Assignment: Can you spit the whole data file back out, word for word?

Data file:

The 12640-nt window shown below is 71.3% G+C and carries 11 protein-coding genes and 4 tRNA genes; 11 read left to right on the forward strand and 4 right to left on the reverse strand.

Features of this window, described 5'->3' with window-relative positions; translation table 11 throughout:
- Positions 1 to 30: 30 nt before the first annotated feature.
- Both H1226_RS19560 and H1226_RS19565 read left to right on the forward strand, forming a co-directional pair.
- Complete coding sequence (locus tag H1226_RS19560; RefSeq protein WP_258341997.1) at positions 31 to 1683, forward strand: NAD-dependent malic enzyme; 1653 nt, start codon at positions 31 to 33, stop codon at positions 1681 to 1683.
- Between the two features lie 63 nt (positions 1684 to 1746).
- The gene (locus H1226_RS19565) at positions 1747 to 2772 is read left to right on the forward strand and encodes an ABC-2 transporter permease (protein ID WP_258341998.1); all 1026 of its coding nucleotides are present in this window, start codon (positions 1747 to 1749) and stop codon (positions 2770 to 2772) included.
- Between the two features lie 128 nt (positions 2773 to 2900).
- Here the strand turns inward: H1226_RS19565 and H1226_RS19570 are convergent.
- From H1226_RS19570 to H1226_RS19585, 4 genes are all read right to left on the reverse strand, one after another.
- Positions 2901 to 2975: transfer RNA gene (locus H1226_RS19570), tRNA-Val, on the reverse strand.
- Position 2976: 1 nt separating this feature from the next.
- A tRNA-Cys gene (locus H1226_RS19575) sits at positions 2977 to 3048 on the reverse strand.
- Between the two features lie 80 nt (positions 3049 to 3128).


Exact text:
The 12640-nt window shown below is 71.3% G+C and carries 11 protein-coding genes and 4 tRNA genes; 11 read left to right on the forward strand and 4 right to left on the reverse strand.

Features of this window, described 5'->3' with window-relative positions; translation table 11 throughout:
- Positions 1 to 30: 30 nt before the first annotated feature.
- Both H1226_RS19560 and H1226_RS19565 read left to right on the forward strand, forming a co-directional pair.
- Complete coding sequence (locus tag H1226_RS19560; RefSeq protein WP_258341997.1) at positions 31 to 1683, forward strand: NAD-dependent malic enzyme; 1653 nt, start codon at positions 31 to 33, stop codon at positions 1681 to 1683.
- Between the two features lie 63 nt (positions 1684 to 1746).
- The gene (locus H1226_RS19565) at positions 1747 to 2772 is read left to right on the forward strand and encodes an ABC-2 transporter permease (protein ID WP_258341998.1); all 1026 of its coding nucleotides are present in this window, start codon (positions 1747 to 1749) and stop codon (positions 2770 to 2772) included.
- Between the two features lie 128 nt (positions 2773 to 2900).
- Here the strand turns inward: H1226_RS19565 and H1226_RS19570 are convergent.
- From H1226_RS19570 to H1226_RS19585, 4 genes are all read right to left on the reverse strand, one after another.
- Positions 2901 to 2975: transfer RNA gene (locus H1226_RS19570), tRNA-Val, on the reverse strand.
- Position 2976: 1 nt separating this feature from the next.
- A tRNA-Cys gene (locus H1226_RS19575) sits at positions 2977 to 3048 on the reverse strand.
- Between the two features lie 80 nt (positions 3049 to 3128).